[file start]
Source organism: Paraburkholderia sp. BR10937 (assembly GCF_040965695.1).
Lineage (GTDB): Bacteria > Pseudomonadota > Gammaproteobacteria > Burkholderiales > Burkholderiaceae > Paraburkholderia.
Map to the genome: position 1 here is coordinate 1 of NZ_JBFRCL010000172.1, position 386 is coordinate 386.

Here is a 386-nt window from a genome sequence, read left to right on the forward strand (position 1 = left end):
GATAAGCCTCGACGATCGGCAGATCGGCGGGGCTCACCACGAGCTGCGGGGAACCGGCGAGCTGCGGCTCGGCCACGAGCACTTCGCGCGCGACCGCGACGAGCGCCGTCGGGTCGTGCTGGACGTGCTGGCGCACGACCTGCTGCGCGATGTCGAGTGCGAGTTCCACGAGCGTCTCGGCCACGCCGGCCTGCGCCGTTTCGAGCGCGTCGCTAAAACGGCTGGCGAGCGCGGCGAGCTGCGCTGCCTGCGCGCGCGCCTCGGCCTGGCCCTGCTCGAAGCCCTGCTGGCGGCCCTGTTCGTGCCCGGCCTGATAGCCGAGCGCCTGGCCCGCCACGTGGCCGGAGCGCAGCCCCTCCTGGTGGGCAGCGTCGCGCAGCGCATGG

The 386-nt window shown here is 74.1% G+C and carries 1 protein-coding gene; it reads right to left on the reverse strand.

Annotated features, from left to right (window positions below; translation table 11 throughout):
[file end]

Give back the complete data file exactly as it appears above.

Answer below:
Source organism: Paraburkholderia sp. BR10937 (assembly GCF_040965695.1).
Lineage (GTDB): Bacteria > Pseudomonadota > Gammaproteobacteria > Burkholderiales > Burkholderiaceae > Paraburkholderia.
Map to the genome: position 1 here is coordinate 1 of NZ_JBFRCL010000172.1, position 386 is coordinate 386.

Here is a 386-nt window from a genome sequence, read left to right on the forward strand (position 1 = left end):
GATAAGCCTCGACGATCGGCAGATCGGCGGGGCTCACCACGAGCTGCGGGGAACCGGCGAGCTGCGGCTCGGCCACGAGCACTTCGCGCGCGACCGCGACGAGCGCCGTCGGGTCGTGCTGGACGTGCTGGCGCACGACCTGCTGCGCGATGTCGAGTGCGAGTTCCACGAGCGTCTCGGCCACGCCGGCCTGCGCCGTTTCGAGCGCGTCGCTAAAACGGCTGGCGAGCGCGGCGAGCTGCGCTGCCTGCGCGCGCGCCTCGGCCTGGCCCTGCTCGAAGCCCTGCTGGCGGCCCTGTTCGTGCCCGGCCTGATAGCCGAGCGCCTGGCCCGCCACGTGGCCGGAGCGCAGCCCCTCCTGGTGGGCAGCGTCGCGCAGCGCATGG

The 386-nt window shown here is 74.1% G+C and carries 1 protein-coding gene; it reads right to left on the reverse strand.

Annotated features, from left to right (window positions below; translation table 11 throughout):